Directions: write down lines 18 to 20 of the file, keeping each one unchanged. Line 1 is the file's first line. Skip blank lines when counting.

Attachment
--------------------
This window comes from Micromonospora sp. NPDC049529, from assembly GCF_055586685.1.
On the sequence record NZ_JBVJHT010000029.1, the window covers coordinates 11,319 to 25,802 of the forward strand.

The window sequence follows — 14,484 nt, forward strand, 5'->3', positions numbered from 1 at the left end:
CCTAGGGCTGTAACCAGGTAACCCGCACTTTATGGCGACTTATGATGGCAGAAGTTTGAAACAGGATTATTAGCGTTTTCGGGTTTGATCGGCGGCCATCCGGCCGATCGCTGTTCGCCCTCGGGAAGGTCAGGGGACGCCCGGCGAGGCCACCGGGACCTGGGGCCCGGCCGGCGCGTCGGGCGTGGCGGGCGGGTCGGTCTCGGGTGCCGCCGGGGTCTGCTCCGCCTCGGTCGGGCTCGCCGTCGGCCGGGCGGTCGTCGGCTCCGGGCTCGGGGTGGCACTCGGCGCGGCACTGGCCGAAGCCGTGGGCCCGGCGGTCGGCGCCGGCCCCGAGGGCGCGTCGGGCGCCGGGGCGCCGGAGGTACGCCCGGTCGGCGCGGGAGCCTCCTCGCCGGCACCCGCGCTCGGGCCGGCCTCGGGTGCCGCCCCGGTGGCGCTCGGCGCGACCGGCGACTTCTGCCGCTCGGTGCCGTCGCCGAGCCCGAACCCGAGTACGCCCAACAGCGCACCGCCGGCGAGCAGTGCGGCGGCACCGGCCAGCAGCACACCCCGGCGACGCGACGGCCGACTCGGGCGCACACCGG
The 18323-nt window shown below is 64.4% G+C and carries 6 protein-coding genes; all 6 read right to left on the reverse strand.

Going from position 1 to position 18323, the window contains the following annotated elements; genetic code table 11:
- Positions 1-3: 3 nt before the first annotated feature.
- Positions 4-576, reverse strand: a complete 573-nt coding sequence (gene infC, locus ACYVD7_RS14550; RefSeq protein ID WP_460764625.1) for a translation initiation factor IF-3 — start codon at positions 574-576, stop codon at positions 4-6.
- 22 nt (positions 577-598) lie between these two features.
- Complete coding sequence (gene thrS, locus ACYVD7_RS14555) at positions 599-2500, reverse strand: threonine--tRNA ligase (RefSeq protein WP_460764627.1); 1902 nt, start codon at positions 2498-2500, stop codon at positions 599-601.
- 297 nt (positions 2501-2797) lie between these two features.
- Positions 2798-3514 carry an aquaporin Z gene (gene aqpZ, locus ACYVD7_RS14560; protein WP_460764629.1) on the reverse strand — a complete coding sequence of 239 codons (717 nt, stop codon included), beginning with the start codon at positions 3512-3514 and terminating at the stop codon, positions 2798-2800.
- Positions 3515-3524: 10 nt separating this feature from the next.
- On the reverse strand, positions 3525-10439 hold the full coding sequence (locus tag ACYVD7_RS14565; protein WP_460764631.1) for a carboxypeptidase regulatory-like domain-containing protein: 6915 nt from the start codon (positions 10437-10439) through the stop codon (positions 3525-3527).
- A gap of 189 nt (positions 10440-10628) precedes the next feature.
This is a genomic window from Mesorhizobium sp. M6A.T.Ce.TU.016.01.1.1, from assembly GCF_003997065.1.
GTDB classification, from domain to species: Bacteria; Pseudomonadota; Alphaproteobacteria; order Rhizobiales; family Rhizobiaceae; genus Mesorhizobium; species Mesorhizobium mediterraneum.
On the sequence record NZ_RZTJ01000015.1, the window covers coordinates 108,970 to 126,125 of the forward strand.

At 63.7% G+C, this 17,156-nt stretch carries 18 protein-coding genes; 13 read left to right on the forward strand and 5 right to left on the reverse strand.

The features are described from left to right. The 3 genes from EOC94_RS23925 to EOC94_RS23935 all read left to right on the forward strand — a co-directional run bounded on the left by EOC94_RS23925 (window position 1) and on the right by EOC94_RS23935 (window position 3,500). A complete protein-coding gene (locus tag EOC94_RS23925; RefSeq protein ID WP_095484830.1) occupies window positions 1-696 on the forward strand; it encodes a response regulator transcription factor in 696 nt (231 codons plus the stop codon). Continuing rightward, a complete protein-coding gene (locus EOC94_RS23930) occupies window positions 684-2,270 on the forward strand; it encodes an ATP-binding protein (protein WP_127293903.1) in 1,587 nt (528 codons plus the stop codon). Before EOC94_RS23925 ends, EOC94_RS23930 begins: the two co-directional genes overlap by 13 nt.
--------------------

On the sequence record NZ_RZTJ01000015.1, the window covers coordinates 108,970 to 126,125 of the forward strand.

At 63.7% G+C, this 17,156-nt stretch carries 18 protein-coding genes; 13 read left to right on the forward strand and 5 right to left on the reverse strand.

The features are described from left to right. The 3 genes from EOC94_RS23925 to EOC94_RS23935 all read left to right on the forward strand — a co-directional run bounded on the left by EOC94_RS23925 (window position 1) and on the right by EOC94_RS23935 (window position 3,500). A complete protein-coding gene (locus tag EOC94_RS23925; RefSeq protein ID WP_095484830.1) occupies window positions 1-696 on the forward strand; it encodes a response regulator transcription factor in 696 nt (231 codons plus the stop codon). Continuing rightward, a complete protein-coding gene (locus EOC94_RS23930) occupies window positions 684-2,270 on the forward strand; it encodes an ATP-binding protein (protein WP_127293903.1) in 1,587 nt (528 codons plus the stop codon). Before EOC94_RS23925 ends, EOC94_RS23930 begins: the two co-directional genes overlap by 13 nt.